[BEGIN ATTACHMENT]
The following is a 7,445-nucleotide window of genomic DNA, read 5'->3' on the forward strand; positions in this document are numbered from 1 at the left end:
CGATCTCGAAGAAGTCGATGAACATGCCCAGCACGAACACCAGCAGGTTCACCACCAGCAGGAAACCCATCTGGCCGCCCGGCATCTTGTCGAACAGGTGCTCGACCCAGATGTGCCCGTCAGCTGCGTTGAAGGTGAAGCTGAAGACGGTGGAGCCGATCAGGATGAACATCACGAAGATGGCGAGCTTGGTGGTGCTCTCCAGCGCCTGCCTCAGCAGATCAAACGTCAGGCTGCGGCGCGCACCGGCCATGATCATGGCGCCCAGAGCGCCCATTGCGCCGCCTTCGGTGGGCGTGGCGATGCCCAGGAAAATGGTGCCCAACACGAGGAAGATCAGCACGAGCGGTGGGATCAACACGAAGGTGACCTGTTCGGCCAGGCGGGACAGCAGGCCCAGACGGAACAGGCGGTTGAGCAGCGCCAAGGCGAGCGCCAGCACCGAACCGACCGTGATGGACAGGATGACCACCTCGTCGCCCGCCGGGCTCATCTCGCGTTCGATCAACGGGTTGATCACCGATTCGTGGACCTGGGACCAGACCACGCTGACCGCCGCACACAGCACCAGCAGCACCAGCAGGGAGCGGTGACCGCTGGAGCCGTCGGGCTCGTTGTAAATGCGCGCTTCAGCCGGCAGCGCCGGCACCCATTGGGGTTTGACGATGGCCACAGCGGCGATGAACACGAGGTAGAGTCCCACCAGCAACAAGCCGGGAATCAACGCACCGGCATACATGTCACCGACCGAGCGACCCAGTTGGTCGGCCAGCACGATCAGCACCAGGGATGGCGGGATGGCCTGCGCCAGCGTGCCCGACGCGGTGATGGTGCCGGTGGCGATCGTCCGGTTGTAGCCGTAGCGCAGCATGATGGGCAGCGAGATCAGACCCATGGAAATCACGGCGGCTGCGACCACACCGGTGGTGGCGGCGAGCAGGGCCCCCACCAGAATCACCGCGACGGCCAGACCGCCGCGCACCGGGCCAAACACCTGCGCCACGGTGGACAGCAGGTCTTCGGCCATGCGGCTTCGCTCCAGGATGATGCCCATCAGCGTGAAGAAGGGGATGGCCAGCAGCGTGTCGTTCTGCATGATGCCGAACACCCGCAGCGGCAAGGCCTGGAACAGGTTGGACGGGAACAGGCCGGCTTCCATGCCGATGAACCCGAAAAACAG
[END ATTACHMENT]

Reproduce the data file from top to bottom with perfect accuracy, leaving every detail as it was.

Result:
The following is a 7,445-nucleotide window of genomic DNA, read 5'->3' on the forward strand; positions in this document are numbered from 1 at the left end:
CGATCTCGAAGAAGTCGATGAACATGCCCAGCACGAACACCAGCAGGTTCACCACCAGCAGGAAACCCATCTGGCCGCCCGGCATCTTGTCGAACAGGTGCTCGACCCAGATGTGCCCGTCAGCTGCGTTGAAGGTGAAGCTGAAGACGGTGGAGCCGATCAGGATGAACATCACGAAGATGGCGAGCTTGGTGGTGCTCTCCAGCGCCTGCCTCAGCAGATCAAACGTCAGGCTGCGGCGCGCACCGGCCATGATCATGGCGCCCAGAGCGCCCATTGCGCCGCCTTCGGTGGGCGTGGCGATGCCCAGGAAAATGGTGCCCAACACGAGGAAGATCAGCACGAGCGGTGGGATCAACACGAAGGTGACCTGTTCGGCCAGGCGGGACAGCAGGCCCAGACGGAACAGGCGGTTGAGCAGCGCCAAGGCGAGCGCCAGCACCGAACCGACCGTGATGGACAGGATGACCACCTCGTCGCCCGCCGGGCTCATCTCGCGTTCGATCAACGGGTTGATCACCGATTCGTGGACCTGGGACCAGACCACGCTGACCGCCGCACACAGCACCAGCAGCACCAGCAGGGAGCGGTGACCGCTGGAGCCGTCGGGCTCGTTGTAAATGCGCGCTTCAGCCGGCAGCGCCGGCACCCATTGGGGTTTGACGATGGCCACAGCGGCGATGAACACGAGGTAGAGTCCCACCAGCAACAAGCCGGGAATCAACGCACCGGCATACATGTCACCGACCGAGCGACCCAGTTGGTCGGCCAGCACGATCAGCACCAGGGATGGCGGGATGGCCTGCGCCAGCGTGCCCGACGCGGTGATGGTGCCGGTGGCGATCGTCCGGTTGTAGCCGTAGCGCAGCATGATGGGCAGCGAGATCAGACCCATGGAAATCACGGCGGCTGCGACCACACCGGTGGTGGCGGCGAGCAGGGCCCCCACCAGAATCACCGCGACGGCCAGACCGCCGCGCACCGGGCCAAACACCTGCGCCACGGTGGACAGCAGGTCTTCGGCCATGCGGCTTCGCTCCAGGATGATGCCCATCAGCGTGAAGAAGGGGATGGCCAGCAGCGTGTCGTTCTGCATGATGCCGAACACCCGCAGCGGCAAGGCCTGGAACAGGTTGGACGGGAACAGGCCGGCTTCCATGCCGATGAACCCGAAAAACAG